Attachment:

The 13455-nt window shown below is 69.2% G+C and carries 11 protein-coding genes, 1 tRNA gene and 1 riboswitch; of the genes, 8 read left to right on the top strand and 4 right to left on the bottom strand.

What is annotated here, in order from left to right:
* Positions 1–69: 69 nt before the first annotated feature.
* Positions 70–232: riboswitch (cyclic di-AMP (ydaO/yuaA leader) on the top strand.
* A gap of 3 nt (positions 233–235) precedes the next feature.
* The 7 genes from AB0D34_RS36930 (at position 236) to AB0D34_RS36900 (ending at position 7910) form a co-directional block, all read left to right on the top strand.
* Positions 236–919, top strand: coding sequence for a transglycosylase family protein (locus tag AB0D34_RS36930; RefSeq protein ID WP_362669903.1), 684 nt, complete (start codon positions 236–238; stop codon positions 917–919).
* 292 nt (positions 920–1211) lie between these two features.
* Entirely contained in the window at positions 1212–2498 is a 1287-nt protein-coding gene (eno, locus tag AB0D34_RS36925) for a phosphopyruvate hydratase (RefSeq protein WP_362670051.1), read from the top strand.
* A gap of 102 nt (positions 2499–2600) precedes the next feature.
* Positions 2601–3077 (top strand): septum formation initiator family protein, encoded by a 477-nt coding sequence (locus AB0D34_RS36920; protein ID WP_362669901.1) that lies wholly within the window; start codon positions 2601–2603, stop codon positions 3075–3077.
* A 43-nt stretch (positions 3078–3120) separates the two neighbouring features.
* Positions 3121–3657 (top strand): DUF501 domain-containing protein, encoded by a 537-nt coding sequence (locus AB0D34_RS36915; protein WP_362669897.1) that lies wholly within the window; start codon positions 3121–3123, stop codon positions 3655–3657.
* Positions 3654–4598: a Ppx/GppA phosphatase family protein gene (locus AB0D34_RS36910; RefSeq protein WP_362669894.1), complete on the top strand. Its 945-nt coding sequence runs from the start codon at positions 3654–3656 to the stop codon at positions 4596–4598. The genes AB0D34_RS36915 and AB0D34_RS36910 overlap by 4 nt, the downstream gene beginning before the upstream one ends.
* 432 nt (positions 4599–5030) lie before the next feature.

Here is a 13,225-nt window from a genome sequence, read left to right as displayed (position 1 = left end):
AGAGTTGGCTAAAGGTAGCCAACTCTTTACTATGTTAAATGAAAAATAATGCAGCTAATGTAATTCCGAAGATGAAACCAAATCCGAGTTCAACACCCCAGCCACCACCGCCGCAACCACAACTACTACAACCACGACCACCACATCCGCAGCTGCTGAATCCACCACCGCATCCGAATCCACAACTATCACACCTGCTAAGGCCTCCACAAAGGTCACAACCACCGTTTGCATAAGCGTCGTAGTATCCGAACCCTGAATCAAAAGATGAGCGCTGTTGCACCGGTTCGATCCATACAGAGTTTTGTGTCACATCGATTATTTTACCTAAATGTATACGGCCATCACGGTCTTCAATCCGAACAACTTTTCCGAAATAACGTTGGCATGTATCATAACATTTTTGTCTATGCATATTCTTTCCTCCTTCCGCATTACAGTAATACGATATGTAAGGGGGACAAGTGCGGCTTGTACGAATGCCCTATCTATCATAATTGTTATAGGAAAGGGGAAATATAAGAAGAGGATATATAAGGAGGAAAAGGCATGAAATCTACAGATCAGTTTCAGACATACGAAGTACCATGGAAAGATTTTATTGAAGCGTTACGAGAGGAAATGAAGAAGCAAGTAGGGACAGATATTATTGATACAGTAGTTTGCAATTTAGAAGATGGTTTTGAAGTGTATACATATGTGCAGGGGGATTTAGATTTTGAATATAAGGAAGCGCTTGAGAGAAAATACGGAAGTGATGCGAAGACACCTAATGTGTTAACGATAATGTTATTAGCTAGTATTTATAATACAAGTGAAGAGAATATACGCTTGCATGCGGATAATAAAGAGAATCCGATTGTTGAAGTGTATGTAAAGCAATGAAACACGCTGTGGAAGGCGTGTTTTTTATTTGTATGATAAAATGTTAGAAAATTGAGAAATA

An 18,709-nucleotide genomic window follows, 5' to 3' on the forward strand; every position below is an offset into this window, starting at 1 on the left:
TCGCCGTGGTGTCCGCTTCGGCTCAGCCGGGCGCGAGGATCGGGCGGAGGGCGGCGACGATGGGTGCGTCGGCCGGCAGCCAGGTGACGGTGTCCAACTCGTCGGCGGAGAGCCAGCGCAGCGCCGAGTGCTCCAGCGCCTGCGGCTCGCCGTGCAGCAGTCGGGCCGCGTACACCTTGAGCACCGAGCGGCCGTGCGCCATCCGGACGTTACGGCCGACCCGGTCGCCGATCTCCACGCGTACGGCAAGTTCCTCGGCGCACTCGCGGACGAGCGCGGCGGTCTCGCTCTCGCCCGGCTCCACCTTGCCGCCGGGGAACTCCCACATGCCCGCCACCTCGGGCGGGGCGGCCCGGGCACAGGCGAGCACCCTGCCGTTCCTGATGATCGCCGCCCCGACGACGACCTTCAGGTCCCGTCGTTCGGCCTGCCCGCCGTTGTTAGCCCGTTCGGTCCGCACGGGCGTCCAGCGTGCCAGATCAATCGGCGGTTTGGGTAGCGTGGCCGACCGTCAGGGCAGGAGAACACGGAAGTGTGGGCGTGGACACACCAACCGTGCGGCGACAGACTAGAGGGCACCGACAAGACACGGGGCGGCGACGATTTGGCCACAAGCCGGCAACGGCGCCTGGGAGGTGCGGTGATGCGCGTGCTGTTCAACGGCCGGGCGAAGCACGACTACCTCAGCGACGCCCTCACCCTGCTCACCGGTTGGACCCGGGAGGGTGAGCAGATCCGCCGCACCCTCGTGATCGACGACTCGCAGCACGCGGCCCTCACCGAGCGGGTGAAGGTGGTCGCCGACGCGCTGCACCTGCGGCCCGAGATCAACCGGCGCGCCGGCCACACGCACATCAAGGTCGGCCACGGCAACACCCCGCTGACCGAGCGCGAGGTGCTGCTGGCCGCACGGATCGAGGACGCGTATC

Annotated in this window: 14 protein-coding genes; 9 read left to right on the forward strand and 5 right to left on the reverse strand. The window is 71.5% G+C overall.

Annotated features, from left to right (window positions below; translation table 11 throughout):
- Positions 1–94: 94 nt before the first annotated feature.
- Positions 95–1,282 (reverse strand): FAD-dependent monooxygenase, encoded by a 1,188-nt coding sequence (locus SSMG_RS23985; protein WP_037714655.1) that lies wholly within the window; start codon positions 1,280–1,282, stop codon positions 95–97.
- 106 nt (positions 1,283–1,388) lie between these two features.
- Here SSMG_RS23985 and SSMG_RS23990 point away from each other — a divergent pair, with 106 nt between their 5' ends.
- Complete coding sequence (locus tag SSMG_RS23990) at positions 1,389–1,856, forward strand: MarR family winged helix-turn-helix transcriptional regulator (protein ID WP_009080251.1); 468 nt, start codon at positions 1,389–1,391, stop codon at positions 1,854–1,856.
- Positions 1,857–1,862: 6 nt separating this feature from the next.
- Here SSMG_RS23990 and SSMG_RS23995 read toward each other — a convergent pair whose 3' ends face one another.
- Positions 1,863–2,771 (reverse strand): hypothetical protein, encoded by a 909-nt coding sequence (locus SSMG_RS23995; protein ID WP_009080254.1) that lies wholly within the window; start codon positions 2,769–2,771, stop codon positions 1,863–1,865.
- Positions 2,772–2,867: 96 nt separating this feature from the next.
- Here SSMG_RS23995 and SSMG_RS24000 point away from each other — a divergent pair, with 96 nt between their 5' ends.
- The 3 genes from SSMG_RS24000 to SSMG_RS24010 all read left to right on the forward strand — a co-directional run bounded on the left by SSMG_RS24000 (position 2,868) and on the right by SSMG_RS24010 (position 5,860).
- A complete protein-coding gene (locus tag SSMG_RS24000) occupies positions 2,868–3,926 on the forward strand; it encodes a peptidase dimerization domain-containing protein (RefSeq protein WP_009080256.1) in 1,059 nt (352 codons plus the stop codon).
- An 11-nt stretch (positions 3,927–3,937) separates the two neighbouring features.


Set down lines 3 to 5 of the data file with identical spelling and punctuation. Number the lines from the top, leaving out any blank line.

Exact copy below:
* Positions 1–69: 69 nt before the first annotated feature.
* Positions 70–232: riboswitch (cyclic di-AMP (ydaO/yuaA leader) on the top strand.
* A gap of 3 nt (positions 233–235) precedes the next feature.